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NPMA Technical Bulletin: Termite Treatments and Flooding

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Hurricanes, strong storms, heavy rains and other extreme weather events can impact the termite protection afforded by a professional termite treatment. Flooding can affect soil treatments by washing away treated soil or depositing mud, soil, or sand on top of treated areas. Termite bait systems may be compromised when soil or debris is deposited on top of stations or if equipment is disturbed or removed by flooding or the renovation process. Repair and replacement of treated wood or other structural components may also compromise the termite protection provided to homeowners. Pest management professionals can help to protect their customers’ homes by determining if termite protection has been compromised by flooding or extreme weather events.

In accordance with EPA PR Notice 96-­‐7 termiticide labels allow for retreatment if disruption of the treated soil has taken place:

"Retreatment for subterranean termites can only be performed if there is clear evidence of reinfestation or disruption of the barrier due to construction, excavation, or landscaping and/or evidence of the breakdown of the termiticide barrier in the soil. These vulnerable or reinfested areas may be retreated in accordance with application techniques described in this product's labeling. The timing and type of these retreatments will vary, depending on factors such as termite pressure, soil types, soil conditions and other factors which may reduce the effectiveness of the barrier.”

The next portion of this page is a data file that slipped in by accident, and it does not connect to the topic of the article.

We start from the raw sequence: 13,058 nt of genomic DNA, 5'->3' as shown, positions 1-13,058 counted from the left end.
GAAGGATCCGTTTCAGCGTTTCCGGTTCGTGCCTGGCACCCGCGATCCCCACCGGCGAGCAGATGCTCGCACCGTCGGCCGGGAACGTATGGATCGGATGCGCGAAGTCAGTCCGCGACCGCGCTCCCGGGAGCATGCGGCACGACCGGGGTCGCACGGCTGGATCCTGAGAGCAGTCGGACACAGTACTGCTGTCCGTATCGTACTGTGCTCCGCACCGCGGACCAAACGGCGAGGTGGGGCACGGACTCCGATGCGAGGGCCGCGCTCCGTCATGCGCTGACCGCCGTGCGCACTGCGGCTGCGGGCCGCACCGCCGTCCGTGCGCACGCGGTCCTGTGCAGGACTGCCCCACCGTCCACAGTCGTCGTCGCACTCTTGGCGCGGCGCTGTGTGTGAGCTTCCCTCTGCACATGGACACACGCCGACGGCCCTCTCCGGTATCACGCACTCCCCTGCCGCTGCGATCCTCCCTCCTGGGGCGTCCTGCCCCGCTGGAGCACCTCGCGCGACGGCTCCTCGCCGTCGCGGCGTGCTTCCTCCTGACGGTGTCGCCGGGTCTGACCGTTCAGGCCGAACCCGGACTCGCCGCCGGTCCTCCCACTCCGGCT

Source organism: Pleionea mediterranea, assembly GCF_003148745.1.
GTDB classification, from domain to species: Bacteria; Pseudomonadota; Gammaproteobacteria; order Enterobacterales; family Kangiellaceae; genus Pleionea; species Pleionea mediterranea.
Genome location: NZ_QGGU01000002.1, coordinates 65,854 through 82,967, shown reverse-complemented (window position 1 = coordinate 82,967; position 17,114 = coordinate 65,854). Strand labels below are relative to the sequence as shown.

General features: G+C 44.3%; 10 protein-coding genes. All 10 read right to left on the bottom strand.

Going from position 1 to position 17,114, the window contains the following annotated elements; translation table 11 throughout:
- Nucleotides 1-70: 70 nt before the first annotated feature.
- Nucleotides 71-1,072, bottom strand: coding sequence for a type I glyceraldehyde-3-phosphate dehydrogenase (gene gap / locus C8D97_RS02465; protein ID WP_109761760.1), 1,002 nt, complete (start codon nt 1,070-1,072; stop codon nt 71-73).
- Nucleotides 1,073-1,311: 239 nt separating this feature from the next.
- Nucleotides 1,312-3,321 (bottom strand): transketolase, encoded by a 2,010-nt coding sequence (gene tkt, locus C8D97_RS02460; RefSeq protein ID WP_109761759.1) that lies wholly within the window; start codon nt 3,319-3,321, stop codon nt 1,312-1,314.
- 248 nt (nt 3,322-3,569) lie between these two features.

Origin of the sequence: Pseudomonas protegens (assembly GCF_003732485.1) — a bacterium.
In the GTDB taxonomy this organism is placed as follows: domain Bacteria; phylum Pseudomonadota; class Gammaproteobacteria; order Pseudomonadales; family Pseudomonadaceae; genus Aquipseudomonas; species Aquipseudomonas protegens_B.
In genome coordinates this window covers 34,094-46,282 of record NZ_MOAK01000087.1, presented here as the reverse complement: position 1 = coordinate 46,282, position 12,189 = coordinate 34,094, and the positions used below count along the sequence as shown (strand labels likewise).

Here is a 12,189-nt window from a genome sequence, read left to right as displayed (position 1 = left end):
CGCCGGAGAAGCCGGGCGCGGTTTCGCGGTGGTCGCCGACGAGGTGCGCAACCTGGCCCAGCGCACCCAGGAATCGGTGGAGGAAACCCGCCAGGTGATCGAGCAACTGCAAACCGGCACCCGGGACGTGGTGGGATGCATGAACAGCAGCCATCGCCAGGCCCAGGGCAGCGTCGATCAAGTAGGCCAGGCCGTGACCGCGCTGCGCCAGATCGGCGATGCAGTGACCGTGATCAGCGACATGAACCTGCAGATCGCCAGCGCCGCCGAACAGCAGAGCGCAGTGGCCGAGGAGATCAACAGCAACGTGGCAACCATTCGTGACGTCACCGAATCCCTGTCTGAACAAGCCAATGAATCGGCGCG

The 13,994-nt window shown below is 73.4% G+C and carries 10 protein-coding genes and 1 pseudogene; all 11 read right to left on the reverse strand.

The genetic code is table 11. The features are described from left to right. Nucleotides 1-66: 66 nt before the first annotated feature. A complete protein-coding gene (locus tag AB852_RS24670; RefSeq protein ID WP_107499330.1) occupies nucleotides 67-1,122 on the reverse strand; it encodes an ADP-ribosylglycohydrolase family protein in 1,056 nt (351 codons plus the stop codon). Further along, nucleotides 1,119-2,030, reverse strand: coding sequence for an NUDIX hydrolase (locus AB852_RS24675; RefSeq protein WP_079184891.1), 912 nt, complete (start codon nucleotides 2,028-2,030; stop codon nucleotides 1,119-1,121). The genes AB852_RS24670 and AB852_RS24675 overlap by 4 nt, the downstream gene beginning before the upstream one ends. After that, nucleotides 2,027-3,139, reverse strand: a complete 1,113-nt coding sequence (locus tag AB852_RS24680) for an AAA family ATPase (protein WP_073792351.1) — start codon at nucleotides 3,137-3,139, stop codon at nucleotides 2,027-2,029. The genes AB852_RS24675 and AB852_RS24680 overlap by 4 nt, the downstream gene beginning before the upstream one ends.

Flooding alone does not typically require supplemental treatment as most modern professional liquid and bait formulations are capable of withstanding short periods submerged under standing water, but flooding by swift moving water almost always requires retreatment. However, the following conditions can affect existing termite treatment areas and re-­‐treatment may be an option to consider:

•Soil erosion next to foundations that results in the removal of termiticide treated soil or bait stations
•Movement of treated soil during the renovation or repair process
•The deposition of soil, silt or sand or other materials on top of termite treated areas or bait stations
•Movement of foundation walls, patios, porches or other structural elements
•Disturbance of treated soil due to removal or replacement of damaged landscaping
•Repairs to the structure resulting in movement of soil or replacement of treated wood or other structural components

Consumers should contact their pest management professional for a comprehensive evaluation of the site to determine if additional treatment is required.

Homeowner’s insurance policies may cover some or all of the expenses associated with restoring termite protection around a structure. Homeowners should check with their insurance company to determine if their policy covers this type of damage.

Please contact NPMA’s Technical Director, Jim Fredericks, at with any questions.


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